“I think at the start of the year especially, we were taking too many penalties and, lately, we’ve been staying out of the box and I think that’s been key to our success,” said Revel. “You know, we’d keep on giving them those chances to score on the power play, so, for us, we don’t want to be short-handed.”

The third period reflected how badly both teams wanted the win, as the physicality and overall aggressiveness was taken to a different level. Even so, the 3-2 Pronghorns lead stood for most of the period after Clint Filbrandt netted a power play goal early.

The 'Birds would get a power play at the 12:33 mark, but it was Lethbridge who came away with two shorthanded chances. Things didn’t look good for UBC, but, with Hewitt pulled late in the third, Revel’s second goal of the game would tie it all up with 32 seconds left. Great vision by Jerret Smith led him to a shot from the point, which was deflected in by Revel — taking the game to overtime.

In 4-on-4 play, and with 41 seconds left in the overtime, the puck came to a wide open Pronghorn, Blake Orban, in front. Hewitt was down and out after a kerfuffle in front of the net, but somehow he managed to reach up and make an impressively acrobatic desperation save.

That would be his second heroic save of the weekend, having solidified the Winter Classic win the previous evening with what he called a black-out save.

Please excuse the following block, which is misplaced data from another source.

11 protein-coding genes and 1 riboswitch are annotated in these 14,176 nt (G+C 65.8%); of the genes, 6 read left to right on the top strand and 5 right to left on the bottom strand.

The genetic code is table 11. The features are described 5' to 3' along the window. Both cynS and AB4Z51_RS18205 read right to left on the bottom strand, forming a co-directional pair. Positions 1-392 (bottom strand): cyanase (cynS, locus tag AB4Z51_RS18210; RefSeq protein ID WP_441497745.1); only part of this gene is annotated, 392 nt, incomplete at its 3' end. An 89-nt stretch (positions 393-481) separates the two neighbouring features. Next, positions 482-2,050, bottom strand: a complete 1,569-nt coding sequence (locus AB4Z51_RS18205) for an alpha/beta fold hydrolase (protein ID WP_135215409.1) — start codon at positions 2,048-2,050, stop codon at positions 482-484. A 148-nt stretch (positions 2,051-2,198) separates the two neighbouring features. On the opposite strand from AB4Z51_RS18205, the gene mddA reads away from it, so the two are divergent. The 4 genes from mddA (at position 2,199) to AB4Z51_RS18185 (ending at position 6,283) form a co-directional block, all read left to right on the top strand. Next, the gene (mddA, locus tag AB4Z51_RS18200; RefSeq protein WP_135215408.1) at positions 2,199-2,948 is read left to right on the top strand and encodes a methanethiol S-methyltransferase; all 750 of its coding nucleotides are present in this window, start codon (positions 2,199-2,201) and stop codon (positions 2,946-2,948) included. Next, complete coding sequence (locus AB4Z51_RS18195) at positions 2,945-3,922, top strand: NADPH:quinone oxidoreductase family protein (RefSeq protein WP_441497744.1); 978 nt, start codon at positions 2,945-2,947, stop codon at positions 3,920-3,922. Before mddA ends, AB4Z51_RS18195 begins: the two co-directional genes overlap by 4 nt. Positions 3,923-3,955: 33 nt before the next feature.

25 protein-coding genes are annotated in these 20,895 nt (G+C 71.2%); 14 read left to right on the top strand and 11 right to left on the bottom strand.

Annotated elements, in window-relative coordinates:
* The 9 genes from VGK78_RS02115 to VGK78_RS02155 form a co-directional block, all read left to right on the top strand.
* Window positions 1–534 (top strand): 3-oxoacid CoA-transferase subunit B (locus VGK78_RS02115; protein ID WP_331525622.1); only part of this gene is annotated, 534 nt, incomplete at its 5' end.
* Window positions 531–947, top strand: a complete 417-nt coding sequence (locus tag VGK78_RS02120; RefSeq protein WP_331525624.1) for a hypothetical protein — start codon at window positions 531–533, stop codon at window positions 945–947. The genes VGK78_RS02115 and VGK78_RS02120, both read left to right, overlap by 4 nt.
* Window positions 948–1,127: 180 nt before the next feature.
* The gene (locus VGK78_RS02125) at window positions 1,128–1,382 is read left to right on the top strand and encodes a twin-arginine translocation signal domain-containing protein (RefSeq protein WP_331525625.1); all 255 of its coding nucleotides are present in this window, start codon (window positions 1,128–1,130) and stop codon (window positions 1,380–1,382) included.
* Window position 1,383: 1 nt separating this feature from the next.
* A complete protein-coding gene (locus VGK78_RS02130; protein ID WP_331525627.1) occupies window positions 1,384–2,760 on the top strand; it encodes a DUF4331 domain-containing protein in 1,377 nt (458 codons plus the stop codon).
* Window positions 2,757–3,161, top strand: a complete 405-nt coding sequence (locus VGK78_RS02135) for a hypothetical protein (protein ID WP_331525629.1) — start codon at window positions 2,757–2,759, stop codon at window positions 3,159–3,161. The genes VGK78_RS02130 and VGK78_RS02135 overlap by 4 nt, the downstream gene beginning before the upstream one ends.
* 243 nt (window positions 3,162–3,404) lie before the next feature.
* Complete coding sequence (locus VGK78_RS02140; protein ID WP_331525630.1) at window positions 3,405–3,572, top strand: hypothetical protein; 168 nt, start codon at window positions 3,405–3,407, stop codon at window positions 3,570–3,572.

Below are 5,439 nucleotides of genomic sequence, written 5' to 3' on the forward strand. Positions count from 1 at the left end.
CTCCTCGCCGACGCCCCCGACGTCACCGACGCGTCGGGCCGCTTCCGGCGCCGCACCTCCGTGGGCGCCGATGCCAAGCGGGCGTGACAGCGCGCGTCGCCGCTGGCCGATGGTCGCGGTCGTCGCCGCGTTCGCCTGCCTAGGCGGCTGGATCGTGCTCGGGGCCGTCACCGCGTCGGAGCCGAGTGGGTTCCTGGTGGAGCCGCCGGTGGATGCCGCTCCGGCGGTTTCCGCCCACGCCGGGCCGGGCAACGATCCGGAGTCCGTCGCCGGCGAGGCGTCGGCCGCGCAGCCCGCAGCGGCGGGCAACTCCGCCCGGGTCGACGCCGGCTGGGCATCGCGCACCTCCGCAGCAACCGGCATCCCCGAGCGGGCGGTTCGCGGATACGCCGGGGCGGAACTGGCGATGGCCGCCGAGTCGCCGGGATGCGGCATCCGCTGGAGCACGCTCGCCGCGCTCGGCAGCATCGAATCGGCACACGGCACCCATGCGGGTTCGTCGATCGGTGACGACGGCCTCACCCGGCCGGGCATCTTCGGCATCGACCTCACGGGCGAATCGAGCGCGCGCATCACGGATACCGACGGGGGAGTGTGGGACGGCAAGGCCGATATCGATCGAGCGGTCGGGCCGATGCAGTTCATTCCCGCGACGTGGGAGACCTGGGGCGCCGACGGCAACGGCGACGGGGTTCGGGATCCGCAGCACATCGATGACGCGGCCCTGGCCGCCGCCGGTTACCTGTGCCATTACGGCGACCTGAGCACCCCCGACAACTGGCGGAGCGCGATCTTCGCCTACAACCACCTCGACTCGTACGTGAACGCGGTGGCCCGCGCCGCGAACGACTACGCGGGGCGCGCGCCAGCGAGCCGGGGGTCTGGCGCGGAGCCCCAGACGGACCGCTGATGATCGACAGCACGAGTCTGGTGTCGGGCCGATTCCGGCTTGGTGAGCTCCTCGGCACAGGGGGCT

“I don’t think that’s something you can really teach,” Hewitt said of his save after Saturday's game. “I just saw the puck go up to the point, and I kind of just threw my glove up. I guess I kind of just got a little bit lucky on that save and I’ll take that bounce.”

No winner was decided after the first overtime, and the game would go to double overtime.

With 3:42 remaining in the 3-on-3 double overtime, UBC's Nick Buonassisi would solidify the comeback win for the T-Birds, driving wide on the left wing and releasing a slick shot that whizzed past the helmet of the Lethbridge netminder and pinged off the far side post and in.

“I just went far side on him. I was pretty tired and the defenseman was gaining on me,” said Buonassisi after the game. “I thought I had a breakaway, but I slowed up and ended up seeing some space on the far side there, and just shot it post and in. It was good.”

The T-Birds were down and had to battle back three times during the game, in part due to a big-time performance by Revel.

“It’s funny how the hockey gods work,” said Butenschon, addressing Revel’s performance. “You just stick to it, you do the right thing enough times, you will get rewarded. It’s funny he had so many nice chances and the one that goes in, in the third period, is just a little tip off his blade. It’s good that he’s going to the front of the net. That’s where good things happen.”

The team’s 12th win of the season puts them in third place in the West, only behind Alberta and Saskatchewan.

The team hosts Saskatchewan next weekend, where UBC will look to add more key points towards their playoff bid.